Reality Check: Two presidents, two Coronavirus ‘cures’
By Mercy Asamba
| May 24th 2020
The rapid spread of Coronavirus has led several countries to device means on how to deal with the infection that has affected five million people in just five months.
Figures from the World Health Organisation on Saturday showed over five million people had been infected and a total of 342,122 fatalities recorded.
As the numbers continue increasing, the global health body has raised concerns that the coronavirus pandemic is a long way from being over.
With no vaccine available, two malarial drugs, hydroxychloroquine and a herbal mixture, Covid Organics (CVO), have come to the fore in recent weeks over claims that they could help combat the virus - even as their efficacy is hotly debated.
The two drugs have been hyped by US President Donald Trump and President Andry Rajoelina of Madagascar.
Some countries have opted to use the “cures” despite the global health body warning against their usage.
Is Hydroxychloroquine effective?
There has been widespread speculation about whether hydroxychloroquine and chloroquine could help coronavirus patients.
The drugs are approved by the Food and Drug Administration (FDA) of the USA to treat malaria, autoimmune conditions such as chronic discoid lupus erythematosus, systemic lupus erythematosus in adults, and rheumatoid arthritis.
But US President Donald Trump has continuously touted hydroxychloroquine use as a preventive and treatment for Covid-19.
The US president says he is taking the malaria drug as a defense against Covid-19 – despite warnings by doctors that it is dangerous and does not work against coronavirus.
Trump says hydroxychloroquine shows "tremendous promise" ignoring FDA’s warning.
FDA issued a safety warning on April 24 on its website that “cautions against the use of hydroxychloroquine or chloroquine for Covid-19 outside of the hospital setting or a clinical trial due to risk of heart rhythm problems.”
Trump also dismissed a study published by Veteran Affairs that had found that hydroxychloroquine had not benefited coronavirus patients.
He claimed the study was done by "obviously not friends of the administration" who wanted to "make political points."
The study posted on April 21 also showed an increased risk of death associated with Covid-19 patients treated with hydroxychloroquine alone.
But several countries have since adopted the use of the drug in a desperate move to end the pandemic.
Brazil’s health ministry on Wednesday issued new guidelines for wider use of the drug in mild coronavirus cases. The treatment has been touted by President Jair Bolsonaro in defiance of public health experts.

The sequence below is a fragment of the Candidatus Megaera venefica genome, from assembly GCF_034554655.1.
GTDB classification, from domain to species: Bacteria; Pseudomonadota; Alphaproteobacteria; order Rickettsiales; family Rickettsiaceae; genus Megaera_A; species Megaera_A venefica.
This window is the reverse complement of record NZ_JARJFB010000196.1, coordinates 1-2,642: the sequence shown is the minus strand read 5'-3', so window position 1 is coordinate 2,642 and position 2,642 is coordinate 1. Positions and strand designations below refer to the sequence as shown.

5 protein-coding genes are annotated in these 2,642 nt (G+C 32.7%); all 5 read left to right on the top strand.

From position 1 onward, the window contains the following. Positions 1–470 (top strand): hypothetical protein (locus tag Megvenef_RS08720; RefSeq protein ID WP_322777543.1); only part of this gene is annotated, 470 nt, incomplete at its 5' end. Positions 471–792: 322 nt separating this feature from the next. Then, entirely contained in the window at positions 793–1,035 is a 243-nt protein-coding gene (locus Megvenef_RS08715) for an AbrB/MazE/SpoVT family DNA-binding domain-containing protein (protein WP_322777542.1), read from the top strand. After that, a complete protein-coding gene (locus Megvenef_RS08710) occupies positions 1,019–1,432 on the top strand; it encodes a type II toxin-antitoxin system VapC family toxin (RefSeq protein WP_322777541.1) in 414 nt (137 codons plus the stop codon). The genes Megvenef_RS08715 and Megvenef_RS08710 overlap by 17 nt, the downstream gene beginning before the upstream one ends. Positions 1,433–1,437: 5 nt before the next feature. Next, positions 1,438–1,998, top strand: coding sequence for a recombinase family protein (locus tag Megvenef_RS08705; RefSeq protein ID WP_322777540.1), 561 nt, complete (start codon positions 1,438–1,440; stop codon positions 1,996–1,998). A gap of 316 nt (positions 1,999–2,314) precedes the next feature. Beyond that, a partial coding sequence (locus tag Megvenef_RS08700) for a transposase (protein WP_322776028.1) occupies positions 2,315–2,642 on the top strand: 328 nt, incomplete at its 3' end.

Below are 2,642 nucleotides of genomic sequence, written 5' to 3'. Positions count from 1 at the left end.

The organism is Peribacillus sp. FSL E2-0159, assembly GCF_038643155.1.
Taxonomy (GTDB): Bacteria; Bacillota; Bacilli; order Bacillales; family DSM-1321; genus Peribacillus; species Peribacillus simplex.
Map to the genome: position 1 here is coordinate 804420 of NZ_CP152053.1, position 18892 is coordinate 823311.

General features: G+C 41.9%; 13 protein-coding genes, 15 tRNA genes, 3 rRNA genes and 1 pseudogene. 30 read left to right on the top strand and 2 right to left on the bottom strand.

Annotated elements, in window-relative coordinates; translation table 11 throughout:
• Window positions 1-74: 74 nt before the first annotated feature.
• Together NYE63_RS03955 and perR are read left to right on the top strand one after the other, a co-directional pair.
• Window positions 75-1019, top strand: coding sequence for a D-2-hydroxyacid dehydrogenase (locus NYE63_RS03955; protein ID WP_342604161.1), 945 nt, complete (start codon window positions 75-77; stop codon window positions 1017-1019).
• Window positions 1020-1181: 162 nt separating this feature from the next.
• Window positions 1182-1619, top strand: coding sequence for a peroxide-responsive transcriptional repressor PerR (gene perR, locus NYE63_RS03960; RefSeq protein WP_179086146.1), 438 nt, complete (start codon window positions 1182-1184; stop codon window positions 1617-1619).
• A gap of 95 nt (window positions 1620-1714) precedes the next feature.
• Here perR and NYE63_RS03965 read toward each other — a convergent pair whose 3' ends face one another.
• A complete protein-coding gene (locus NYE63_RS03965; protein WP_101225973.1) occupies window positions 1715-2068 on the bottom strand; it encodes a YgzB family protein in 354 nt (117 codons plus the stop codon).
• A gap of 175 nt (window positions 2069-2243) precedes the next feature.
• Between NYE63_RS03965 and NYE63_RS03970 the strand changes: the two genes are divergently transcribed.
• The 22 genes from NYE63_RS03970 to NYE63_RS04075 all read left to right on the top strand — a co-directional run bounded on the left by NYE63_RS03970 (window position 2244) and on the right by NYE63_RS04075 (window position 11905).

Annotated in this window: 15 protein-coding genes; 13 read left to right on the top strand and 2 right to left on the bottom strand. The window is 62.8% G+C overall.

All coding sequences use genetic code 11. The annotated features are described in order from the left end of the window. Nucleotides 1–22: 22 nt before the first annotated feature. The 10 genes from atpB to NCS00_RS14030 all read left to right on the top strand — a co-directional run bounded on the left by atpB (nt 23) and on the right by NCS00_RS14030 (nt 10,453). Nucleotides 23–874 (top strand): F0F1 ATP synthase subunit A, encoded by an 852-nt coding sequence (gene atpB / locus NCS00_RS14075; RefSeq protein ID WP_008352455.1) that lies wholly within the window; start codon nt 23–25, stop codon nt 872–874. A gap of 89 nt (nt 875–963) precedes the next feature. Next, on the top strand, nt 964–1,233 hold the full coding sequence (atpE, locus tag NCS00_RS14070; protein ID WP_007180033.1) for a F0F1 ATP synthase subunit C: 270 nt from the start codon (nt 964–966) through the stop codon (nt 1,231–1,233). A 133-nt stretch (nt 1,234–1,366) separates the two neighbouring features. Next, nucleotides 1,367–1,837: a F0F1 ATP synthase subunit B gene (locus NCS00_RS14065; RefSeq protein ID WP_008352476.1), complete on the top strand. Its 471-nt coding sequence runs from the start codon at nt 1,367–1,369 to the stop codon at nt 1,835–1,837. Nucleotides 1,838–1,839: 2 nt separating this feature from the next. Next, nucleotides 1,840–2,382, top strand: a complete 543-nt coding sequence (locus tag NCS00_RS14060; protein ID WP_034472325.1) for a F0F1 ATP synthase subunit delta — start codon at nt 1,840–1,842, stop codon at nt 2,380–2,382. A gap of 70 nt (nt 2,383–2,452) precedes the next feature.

On Friday, Brazil overtook Russia to be second to the USA which has the greatest of Covid-19 infections in the world.
It recorded 330,890 infections and 21,048 deaths while Russia had 326,888 infections and 3200 deaths.
USA infections stood at over 1.6 million with over 96,000 deaths.
Last month, Kenya’s Health Ministry Acting Director-General Dr Patrick Amoth said that the government was planning to adopt the use of hydroxychloroquine since it had yielded good results in some countries like the US. He said it could be helpful but dangerous for Covid-19 patients with heart problems.
On Thursday, British healthcare workers began taking part in a University of Oxford-led international trial of chloroquine and hydroxychloroquine anti-malarial drugs to see if they could prevent Covid-19.
According to Reuters, the ‘COPCOV’ study will involve more than 40,000 frontline healthcare workers from Europe, Africa, Asia and South America to determine if the drugs are effective in preventing coronavirus.
Reuters reported that in Europe and Africa participants will receive either hydroxychloroquine or a placebo for three months. In Asia, they will receive either chloroquine or a placebo. The results are expected by the end of this year.
Will Covid Organics yield results?
Madagascar President Andry Rajoelina officially launched herbal drink, Covid Organics (CVO) last month claiming that it can prevent and cure patients infected with Coronavirus.
"Let's drink this herbal tea to protect ourselves, to protect our family and our neighbours," Rajoelina said, adding that the drink produces results in just seven days.
The drink was developed by the Malagasy Institute of Applied Research. The institute said the herbal tea is produced from Artemisia, a plant with proven efficacy against malaria.
Al Jazeera television reported that the plant was first imported into the island nation in the 1970s from China to treat malaria.
The WHO said the drink should be tested to see if it is effective as there was no evidence the drink works.
''WHO welcomes every opportunity to collaborate with countries and researchers to develop new therapies and encourages such collaboration for the development of effective and safe therapies for Africa and the world,'' it said in a statement.
Tanzania, Liberia, Equatorial Guinea and Guinea-Bissau have placed orders or have already received consignments of the herbal drug.
Tanzanian President John Magufuli on March 10 said he was dispatching a plane to Madagascar to collect the drug.
Nigeria, on the other hand, has received a share of the purported Coronavirus herbal cure.
Nigerian President Muhammadu Buhari ordered that the consignment be sent to the necessary regulatory bodies for tests before a decision on administering is made.
“We have our institutions, systems and processes in the country. Any such formulations should be sent to them for verification. I will not put it to use without the endorsement of our institutions,” he said.
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